The health equity dimensions of urban food systems

Dixon, Jane, Omwega, Abiud M., Friel, Sharon, Burns, Cate, Donati, Kelly and Carlisle, Rachel 2007, The health equity dimensions of urban food systems, Journal of urban health, vol. 84, no. 1, pp. 118-129, doi: 10.1007/s11524-007-9176-4.

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Title The health equity dimensions of urban food systems
Author(s) Dixon, Jane
Omwega, Abiud M.
Friel, Sharon
Burns, Cate
Donati, Kelly
Carlisle, Rachel
Journal name Journal of urban health
Volume number 84
Issue number 1
Start page 118
End page 129
Publisher Springer New York LLC
Place of publication Cary, NC
Publication date 2007-05
ISSN 1099-3460
Keyword(s) urban food and nutrition systems
health inequities
nutrition transition
social determinants of nutrition
urban agriculture and food distribution
urban nutrition interventions
Summary There is increasing recognition that the nutrition transition sweeping the world’s cities is multifaceted. Urban food and nutrition systems are beginning to share similar features, including an increase in dietary diversity, a convergence toward “Western-style” diets rich in fat and refined carbohydrate and within-country bifurcation of food supplies and dietary conventions. Unequal access to the available dietary diversity, calories, and gastronomically satisfying eating experience leads to nutritional inequalities and diet-related health inequities in rich and poor cities alike. Understanding the determinants of inequalities in food security and nutritional quality is a precondition for developing preventive policy responses. Finding common solutions to under- and overnutrition is required, the first step of which is poverty eradication through creating livelihood strategies. In many cities, thousands of positions of paid employment could be created through the establishment of sustainable and self-sufficient local food systems, including urban agriculture and food processing initiatives, food distribution centers, healthy food market services, and urban planning that provides for multiple modes of transport to food outlets. Greater engagement with the food supply may dispel many of the food anxieties affluent consumers are experiencing.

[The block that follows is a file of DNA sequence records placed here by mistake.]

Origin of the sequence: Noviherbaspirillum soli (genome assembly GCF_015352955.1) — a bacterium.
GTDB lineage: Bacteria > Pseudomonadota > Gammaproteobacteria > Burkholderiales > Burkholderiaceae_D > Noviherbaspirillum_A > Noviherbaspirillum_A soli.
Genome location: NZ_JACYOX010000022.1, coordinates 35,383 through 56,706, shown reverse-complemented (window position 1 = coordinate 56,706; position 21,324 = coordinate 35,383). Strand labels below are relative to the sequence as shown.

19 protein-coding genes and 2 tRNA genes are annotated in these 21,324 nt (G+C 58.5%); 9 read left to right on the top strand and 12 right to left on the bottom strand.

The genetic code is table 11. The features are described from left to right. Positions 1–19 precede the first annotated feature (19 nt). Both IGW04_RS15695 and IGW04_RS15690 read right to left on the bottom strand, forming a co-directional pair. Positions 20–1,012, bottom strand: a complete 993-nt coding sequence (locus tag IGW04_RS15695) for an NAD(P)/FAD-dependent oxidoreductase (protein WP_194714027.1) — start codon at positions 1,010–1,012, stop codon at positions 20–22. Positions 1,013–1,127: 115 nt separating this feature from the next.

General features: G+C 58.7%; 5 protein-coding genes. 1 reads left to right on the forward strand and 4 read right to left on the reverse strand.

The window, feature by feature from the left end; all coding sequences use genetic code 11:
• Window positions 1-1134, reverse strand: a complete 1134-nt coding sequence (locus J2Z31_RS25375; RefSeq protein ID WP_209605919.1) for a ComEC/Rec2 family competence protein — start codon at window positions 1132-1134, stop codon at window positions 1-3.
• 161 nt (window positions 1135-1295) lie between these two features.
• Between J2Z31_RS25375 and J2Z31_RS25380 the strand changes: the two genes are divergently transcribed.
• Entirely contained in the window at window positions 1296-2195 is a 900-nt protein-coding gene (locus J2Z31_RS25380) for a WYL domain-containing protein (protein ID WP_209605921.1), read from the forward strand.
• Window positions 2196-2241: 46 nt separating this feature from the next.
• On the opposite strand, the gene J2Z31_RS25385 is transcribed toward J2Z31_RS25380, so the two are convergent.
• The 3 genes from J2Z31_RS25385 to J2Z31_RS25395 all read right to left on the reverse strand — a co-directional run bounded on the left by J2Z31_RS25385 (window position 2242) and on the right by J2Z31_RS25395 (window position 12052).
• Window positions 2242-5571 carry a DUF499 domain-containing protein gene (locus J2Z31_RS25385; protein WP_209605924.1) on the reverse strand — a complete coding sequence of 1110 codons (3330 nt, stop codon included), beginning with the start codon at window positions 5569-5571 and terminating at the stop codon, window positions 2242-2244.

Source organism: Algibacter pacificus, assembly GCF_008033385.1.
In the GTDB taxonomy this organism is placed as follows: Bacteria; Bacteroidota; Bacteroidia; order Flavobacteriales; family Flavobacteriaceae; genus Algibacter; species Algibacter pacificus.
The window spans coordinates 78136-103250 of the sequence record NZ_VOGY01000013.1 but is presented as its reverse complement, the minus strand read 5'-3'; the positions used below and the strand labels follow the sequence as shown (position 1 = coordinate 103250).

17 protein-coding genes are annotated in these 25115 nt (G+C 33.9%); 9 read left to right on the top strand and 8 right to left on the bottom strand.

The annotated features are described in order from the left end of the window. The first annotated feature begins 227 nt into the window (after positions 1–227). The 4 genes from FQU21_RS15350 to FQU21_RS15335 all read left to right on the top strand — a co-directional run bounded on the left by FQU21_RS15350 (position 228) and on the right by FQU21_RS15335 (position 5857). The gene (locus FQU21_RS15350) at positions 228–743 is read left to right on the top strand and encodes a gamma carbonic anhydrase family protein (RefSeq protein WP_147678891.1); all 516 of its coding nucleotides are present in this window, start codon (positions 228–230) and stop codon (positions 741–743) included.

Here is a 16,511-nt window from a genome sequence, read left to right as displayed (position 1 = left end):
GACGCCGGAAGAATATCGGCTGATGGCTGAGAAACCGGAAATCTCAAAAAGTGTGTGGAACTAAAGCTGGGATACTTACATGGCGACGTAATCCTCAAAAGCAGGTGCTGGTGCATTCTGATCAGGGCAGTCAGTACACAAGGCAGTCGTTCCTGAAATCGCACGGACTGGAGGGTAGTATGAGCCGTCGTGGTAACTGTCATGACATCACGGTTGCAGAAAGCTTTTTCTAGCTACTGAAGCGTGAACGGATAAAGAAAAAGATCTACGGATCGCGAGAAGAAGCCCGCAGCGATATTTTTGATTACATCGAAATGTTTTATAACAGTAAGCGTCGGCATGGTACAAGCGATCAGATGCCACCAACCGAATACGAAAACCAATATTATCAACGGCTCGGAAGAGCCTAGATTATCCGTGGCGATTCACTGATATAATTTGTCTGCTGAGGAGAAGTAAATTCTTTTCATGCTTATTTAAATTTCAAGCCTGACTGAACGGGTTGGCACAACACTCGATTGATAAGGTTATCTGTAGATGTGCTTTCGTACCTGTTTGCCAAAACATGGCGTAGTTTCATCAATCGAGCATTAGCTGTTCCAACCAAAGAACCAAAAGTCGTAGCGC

Language eng
DOI 10.1007/s11524-007-9176-4
Field of Research 111199 Nutrition and Dietetics not elsewhere classified
Socio Economic Objective 920411 Nutrition
HERDC Research category C1 Refereed article in a scholarly journal
ERA Research output type C Journal article
Copyright notice ©2007, The New York Academy of Medicine
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Document type: Journal Article
Collection: School of Exercise and Nutrition Sciences
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